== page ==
ANZAC Day & How we Hope for Meaning

390985_10200498079387002_1371993156_n-1

I’ve just returned from the ANZAC Day Dawn Service at the Blackwood Soldiers Memorial.

In Australia, this annual ritual commemorates those soldiers who lost their lives in war. It was, as usual, a packed affair, with the main intersection blocked off due to the several thousand people of all ages in attendance.

From 6pm last night, a series of young people form several local community service groups have kept vigil around the Memorial through the night.

During a debate at Mitcham Council the other night, I mentioned ANZAC Day as being a commemoration of what many Australians see as a sacred narrative at the heart of our history and identity.

Gary Bouma, in his excellent study of Australian spirituality Australian Soul: Religion and Spirituality in the Twenty-first Century notes the continual growth of participation in ANZAC Day as an example of the search for meaning within the lives of Australians.

The explicit values of mateship, solidarity and sacrifice are are the heart of this ritual, which he notes are signs that Australians are looking for a unifying story, and this one, deeply rooted in our history, provides the meaning we search for in our lives.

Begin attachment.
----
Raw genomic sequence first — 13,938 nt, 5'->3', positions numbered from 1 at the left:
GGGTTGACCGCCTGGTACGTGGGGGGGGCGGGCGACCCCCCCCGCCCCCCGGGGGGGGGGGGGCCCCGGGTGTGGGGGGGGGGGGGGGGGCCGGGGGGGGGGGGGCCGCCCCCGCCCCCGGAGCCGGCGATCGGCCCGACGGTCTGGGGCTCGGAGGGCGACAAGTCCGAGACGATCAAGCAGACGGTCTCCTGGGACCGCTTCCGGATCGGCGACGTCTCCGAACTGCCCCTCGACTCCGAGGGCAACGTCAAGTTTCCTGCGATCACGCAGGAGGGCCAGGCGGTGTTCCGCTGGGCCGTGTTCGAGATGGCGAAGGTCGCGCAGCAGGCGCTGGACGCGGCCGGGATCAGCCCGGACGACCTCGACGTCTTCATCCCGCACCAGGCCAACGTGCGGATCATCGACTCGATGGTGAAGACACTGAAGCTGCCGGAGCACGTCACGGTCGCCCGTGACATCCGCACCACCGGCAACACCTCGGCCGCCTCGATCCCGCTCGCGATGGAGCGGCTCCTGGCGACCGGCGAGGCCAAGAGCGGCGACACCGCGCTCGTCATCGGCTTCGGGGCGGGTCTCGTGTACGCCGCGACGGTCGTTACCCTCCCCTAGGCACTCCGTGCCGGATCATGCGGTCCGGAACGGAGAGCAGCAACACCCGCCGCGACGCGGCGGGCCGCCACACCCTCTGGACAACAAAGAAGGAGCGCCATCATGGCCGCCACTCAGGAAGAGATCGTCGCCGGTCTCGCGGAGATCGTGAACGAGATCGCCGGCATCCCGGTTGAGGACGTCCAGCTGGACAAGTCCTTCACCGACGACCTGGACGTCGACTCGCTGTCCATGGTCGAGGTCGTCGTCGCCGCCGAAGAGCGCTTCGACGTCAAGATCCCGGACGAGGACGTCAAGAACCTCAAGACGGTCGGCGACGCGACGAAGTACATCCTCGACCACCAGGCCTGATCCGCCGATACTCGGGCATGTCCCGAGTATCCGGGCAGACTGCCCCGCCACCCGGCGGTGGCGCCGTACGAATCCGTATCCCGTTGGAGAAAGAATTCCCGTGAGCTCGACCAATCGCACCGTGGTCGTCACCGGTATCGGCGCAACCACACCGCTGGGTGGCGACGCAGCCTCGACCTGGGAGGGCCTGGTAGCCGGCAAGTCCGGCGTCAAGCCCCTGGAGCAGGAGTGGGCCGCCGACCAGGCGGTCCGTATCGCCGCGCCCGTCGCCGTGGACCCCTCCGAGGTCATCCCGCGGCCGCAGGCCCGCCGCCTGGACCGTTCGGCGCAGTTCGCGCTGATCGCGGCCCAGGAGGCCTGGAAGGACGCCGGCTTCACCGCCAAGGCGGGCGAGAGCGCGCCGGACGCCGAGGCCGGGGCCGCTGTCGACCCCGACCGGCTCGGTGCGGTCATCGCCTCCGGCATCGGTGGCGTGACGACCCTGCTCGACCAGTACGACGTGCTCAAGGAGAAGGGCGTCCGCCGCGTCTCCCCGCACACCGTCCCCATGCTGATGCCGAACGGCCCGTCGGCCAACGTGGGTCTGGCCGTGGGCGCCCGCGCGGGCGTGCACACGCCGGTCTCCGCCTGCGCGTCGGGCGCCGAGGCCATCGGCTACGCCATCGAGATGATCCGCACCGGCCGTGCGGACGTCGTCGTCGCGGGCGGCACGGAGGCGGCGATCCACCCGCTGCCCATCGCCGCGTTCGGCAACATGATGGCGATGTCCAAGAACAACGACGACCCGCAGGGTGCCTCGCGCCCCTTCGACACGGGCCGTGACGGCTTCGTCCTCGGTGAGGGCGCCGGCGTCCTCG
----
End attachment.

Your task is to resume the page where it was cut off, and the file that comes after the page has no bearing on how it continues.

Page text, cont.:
In doing so, he notes that within our contemporary society today, the religious and spiritual is often reflected in a set of activities which produce hope’.

He suggests this as an example of the vital point of participation in people’s search for meaning and ritual in their identity.

He identifies this kind of remembrance event as being a set of activities, ‘…rituals, dawn services, the blare of the bugle, getting together with friends…The very activity of engaging in these events promotes hope, gets a person going and provides something to look forward to’.

This fits with my observation of the excitement amongst young people who participate in such a service, it is the experience primarily that they hunger for, to access the meaning. Asking young adults about ANZAC Day, they talk of wanting to one day visit Gallipoli, just to ‘be there on that day, to have experienced it’.

The place of experience and activity to provoke meaning is profoundly central to understanding the spiritual temperature of Australia.

Bouma further notes, ‘Meanings alone are much less likely to achieve the end of movement into the future resolution of conflict, expression of grief, joy, deliverance or whatever’.

People seek out meaning through participation in a set of activities that produce hope.